The Chicago Bears came away from a 10-9 loss to the Washington Redskins yesterday at RFK Stadium thinking two things: That they are a better team than the Redskins are, and that they should have won yesterday's game.

"We gave it away," defensive end Trace Armstrong said, his anger seeming to heighten with each word. "That's the bottom line. We gave the damn game away. Am I upset? We had it. It was our football game, and we let them walk off with it. Yeah, I'm upset."

"The disheartening thing is that we got beat by a team that is not as good as us," kicker Kevin Butler said. "That's clearly what happened today."

Butler's involvement in the game told most of the story, although Redskins running back Earnest Byner did rush for 121 yards on 28 carries and Brian Mitchell added 30 more yards on just three carries.

After each of Redskins quarterback Mark Rypien's three first-half interceptions, Butler kicked a field goal. The distances were 29 yards, 23 yards and 46 yards. The 29-yarder came after the Bears had a second down and three at the 13. The 23-yarder came after they had a first and 10 from the 15 and on a fourth and one from the 6.

"We have to get touchdowns in the first half," quarterback Jim Harbaugh said.

Then, on the first play of the fourth quarter with the Bears up 9-7, Butler tried another 46-yarder. It hit the left upright and bounced away.

"A kick from 46 yards is one I should make," Butler said. "I've made four from 50 or more this year. I could have given us 12 points and they couldn't beat 12 points today. The hard reality is that the burden {for the loss} is on my shoulders."

Not so fast there. Running back Brad Muster was ready to shoulder his share of the burden. One play after Redskins kicker Chip Lohmiller was just short on a 54-yard field goal with 4:16 left in the game and the score still 9-7, Muster fumbled for the first time this season. The Redskins recovered at the Bears 25, setting up what proved to be a game-winning field goal.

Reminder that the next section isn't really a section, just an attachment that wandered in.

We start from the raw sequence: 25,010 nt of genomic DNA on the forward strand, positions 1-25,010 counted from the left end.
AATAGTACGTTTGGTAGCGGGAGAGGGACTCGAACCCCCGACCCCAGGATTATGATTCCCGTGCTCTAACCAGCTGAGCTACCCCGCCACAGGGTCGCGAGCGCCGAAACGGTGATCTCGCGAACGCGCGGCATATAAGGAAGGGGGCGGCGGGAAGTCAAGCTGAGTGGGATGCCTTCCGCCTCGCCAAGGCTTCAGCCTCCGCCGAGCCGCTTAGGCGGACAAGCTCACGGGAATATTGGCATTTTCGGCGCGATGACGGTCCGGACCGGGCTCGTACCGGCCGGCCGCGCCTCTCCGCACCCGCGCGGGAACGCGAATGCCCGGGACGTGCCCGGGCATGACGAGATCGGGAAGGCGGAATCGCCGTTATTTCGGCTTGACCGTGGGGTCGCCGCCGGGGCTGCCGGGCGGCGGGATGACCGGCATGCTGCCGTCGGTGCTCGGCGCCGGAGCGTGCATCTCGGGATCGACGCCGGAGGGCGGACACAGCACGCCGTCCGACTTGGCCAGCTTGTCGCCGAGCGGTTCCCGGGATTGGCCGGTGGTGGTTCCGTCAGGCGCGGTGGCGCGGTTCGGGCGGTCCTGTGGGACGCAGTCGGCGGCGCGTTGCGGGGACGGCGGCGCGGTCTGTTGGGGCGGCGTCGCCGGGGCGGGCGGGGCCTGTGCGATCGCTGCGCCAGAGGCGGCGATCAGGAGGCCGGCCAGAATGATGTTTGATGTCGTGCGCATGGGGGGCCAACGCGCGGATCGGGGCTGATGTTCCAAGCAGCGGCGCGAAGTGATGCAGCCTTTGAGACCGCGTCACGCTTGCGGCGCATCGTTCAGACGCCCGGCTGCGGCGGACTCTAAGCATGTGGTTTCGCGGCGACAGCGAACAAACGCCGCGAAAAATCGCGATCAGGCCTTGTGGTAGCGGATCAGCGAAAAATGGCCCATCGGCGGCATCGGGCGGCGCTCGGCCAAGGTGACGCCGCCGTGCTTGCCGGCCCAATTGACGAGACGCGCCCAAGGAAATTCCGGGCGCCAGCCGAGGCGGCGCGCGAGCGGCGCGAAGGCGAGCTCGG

"What can I say, I let it get away," said Muster, who had 118 carries and 40 receptions without a fumble before defensive tackle Darryl Grant slapped the ball from his grasp on a trap play up the middle. "It would have been a big play for us because I was just about through the line. He just swatted down on the ball and it went down my leg."

But the Bears still had chances. The first of those chances ended with Harbaugh rolling to his left and attempting to lob a pass across his body to wide receiver Wendell Davis. The ball died short of the target and A.J. Johnson intercepted at the Bears 38.

"I thought I could loop it up over {Johnson's} head and get Wendell and he could make a run out of it," Harbaugh said. "I just didn't throw it high enough. I threw it right to him. It was a bad throw."

Finally, a desperation drive reached a first down at the Redskins 46 with 25 seconds left. Needing about 10 yards to give Butler another chance, the Bears lost five and ended the game with an interception.

Now, let's summarize. A 100-yard running performance by an opposing running back. Three field goals, two of which probably should have been touchdowns. A missed 46-yard field goal. Turnovers on each of their last three possessions. It was just enough to offset five interceptions, including a club-record-tying three by rookie free safety Mark Carrier.

Said Harbaugh: "It seemed like we were getting outguessed a little bit in some situations. They just happened to be in the right defense or maybe a call here or a call there."

It all added up to one thing.

"It was a giveaway," said defensive end Richard Dent. "It's close to Christmas. They got their present."

It's the type of present the Bears are not accustomed to handing out. Since 1982 they have lost just twice when allowing 17 points or fewer. But in regulation play of their last four games (two have gone into overtime), they have averaged just 13 points.

"I don't know if it's the plays we're calling or the execution," running back Neal Anderson said. "It could be a combination of things. But we have to find out what's going on and correct it."

Having already clinched the NFC Central Division title, the Bears (10-3) have time to iron out those problems, although they would like very much to beat out the 49ers (12-1) and Giants (11-2) for one of the two first-round playoff byes as well as home-field advantage throughout the playoffs.

"In the playoffs, if we have to travel, we travel," Coach Mike Ditka said. "We know how to catch our plane. We know how to pack our bags. But it's not over. We're disappointed about this game. Its not the end of the world. We've come a long way with this team and I think we'll go further."